Apple recently began removing iPhone and iPod touch apps from its App Store that offered sexually suggestive content without any warning or explanation. Now Phil Schiller, the company's senior vice president of worldwide product marketing, is saying customer complaints were behind the move.
"We were getting customer complaints from women who found the content getting too degrading and objectionable, as well as parents who were upset with what their kids were able to see," Mr. Schiller told the New York Times.
Apparently the number of apps "containing very objectionable content" was on the rise, and a vocal group of App Store shoppers wasn't happy with what they were seeing.
So far, apps that show women in bikinis or underwear, or apps that let users undress women have been removed from the App Store, but not every app that fits in that category. Sports Illustrated, for example, offers an app showing women in bikinis, and Playboy offers an app that shows women in lingerie. Both are still available at the App Store.
"The difference is this is a well-known company with previously published material available broadly in a well-accepted format," Mr. Schiller said.
That explanation, however, may not be enough to appease developers with apps that have been pulled from the App Store. All 50 apps from On the Go Girls have been pulled, and like other companies in the same position, that means lost revenue.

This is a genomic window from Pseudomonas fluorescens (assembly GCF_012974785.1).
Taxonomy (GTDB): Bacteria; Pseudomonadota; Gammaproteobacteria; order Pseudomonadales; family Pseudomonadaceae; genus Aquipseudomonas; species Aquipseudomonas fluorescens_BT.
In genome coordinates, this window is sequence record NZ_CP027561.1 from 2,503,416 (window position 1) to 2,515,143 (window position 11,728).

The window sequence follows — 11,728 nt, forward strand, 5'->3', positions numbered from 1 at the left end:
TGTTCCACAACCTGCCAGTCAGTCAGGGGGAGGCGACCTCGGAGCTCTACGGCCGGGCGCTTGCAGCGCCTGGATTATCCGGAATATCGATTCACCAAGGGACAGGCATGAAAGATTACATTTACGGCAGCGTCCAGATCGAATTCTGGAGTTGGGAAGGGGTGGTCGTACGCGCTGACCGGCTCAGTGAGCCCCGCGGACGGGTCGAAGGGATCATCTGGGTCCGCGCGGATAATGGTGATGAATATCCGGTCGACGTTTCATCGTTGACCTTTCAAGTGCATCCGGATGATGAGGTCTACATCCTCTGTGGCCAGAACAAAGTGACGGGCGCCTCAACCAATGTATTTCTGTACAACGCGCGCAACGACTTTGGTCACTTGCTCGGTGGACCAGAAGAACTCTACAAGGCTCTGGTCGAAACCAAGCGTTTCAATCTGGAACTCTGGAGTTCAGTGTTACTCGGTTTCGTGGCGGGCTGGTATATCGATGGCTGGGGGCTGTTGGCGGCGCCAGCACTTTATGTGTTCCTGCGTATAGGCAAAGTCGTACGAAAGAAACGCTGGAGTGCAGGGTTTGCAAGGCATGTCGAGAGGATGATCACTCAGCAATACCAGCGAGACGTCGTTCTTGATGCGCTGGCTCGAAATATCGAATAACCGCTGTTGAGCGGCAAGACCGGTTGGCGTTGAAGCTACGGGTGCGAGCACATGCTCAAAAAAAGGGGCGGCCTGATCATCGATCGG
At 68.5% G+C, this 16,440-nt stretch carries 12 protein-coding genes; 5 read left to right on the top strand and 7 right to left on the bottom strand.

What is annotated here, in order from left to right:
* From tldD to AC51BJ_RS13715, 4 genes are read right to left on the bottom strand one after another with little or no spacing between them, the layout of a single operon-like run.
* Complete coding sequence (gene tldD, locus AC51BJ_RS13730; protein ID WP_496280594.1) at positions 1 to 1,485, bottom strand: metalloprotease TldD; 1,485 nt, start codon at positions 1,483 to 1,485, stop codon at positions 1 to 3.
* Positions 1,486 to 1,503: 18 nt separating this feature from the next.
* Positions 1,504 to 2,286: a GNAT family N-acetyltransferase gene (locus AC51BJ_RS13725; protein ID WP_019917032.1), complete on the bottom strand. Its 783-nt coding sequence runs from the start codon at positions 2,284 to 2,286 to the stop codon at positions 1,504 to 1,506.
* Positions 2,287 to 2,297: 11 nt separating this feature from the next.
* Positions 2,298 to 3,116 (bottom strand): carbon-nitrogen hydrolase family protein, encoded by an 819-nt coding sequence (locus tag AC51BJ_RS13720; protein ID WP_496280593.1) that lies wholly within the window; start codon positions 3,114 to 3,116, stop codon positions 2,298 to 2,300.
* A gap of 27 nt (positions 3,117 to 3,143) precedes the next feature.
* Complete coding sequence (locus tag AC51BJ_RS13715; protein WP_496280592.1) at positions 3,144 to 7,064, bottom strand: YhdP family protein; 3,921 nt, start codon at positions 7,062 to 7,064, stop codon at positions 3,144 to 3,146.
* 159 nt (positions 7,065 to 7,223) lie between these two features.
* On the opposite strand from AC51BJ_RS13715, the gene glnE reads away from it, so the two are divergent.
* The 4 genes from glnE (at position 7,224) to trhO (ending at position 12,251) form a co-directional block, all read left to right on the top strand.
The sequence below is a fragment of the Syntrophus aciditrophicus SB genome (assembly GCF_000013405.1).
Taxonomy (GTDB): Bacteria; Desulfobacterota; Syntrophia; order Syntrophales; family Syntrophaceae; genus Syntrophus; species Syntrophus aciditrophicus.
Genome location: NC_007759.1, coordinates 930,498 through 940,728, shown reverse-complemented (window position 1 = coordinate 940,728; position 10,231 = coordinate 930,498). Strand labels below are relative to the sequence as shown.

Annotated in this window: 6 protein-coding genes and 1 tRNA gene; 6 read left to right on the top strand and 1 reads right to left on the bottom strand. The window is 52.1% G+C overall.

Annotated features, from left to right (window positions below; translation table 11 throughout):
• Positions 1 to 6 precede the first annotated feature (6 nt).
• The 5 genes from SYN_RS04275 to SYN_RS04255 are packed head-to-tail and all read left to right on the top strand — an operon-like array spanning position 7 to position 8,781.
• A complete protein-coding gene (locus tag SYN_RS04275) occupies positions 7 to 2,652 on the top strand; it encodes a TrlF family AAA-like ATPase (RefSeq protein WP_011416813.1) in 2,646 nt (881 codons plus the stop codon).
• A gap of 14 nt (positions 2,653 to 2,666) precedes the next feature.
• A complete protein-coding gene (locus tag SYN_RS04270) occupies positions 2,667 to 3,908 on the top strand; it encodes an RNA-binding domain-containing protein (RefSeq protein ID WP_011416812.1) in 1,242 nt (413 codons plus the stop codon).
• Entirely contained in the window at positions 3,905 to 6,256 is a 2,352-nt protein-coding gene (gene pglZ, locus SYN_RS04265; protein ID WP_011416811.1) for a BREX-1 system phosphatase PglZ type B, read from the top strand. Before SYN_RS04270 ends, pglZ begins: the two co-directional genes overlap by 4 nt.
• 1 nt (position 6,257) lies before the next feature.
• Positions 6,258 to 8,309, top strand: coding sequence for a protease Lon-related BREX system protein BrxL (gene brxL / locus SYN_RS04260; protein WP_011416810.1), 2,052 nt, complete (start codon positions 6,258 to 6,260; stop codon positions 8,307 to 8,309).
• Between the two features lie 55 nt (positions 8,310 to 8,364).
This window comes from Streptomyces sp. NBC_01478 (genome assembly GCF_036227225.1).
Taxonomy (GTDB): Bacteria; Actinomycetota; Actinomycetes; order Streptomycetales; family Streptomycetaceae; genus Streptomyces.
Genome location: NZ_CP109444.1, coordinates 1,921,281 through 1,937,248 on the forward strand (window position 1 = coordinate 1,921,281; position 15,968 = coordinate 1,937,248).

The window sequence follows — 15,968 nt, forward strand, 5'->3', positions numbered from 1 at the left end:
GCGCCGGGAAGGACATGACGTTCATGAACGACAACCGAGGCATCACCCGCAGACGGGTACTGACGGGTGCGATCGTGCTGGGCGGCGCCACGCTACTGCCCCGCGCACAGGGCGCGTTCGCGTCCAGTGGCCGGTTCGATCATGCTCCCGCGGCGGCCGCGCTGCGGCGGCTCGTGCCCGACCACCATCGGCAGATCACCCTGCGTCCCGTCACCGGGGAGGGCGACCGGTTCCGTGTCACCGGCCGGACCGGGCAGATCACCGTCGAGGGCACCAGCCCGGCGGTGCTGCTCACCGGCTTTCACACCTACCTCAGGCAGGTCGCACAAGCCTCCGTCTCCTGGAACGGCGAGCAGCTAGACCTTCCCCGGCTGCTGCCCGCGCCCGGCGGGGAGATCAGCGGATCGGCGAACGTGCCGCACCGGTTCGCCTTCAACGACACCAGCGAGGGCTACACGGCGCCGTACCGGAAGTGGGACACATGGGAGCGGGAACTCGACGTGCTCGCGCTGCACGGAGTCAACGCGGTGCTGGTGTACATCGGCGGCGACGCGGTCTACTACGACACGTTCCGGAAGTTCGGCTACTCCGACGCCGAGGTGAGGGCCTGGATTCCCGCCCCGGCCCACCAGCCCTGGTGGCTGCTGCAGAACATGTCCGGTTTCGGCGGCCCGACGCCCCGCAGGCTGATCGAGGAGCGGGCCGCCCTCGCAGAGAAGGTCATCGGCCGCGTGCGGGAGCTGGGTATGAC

"It's very hard to go from making a good living to zero. This goes farther than sexy content," On the Go Girls co-president, Fred Clarke, said. "For developers, how do you know you aren't going to invest thousands into a business only to find out one day you've been cut off?"
While developers might feel jilted by Apple, Mr. Schiller says the company is interested in them -- at least to a degree. "We obviously care about developers, but in the end have to put the needs of the kids and parents first," he said.
Despite past complaints that Apple's guidelines for iPhone and iPod touch app developers are murky, this new batch of bumped apps seems to show that little has changed. In this case, developers followed Apple's rules and passed the company's screening process, and ultimately saw their apps pulled without any warning.
In the end it appears that Apple is looking out for itself -- potentially at the expense of the developers that write apps for the iPhone and iPod touch. "Apple has a brand to maintain," commented Piper Jaffray tech analyst Gene Munster. "And the bottom line is they want that image to be squeaky clean."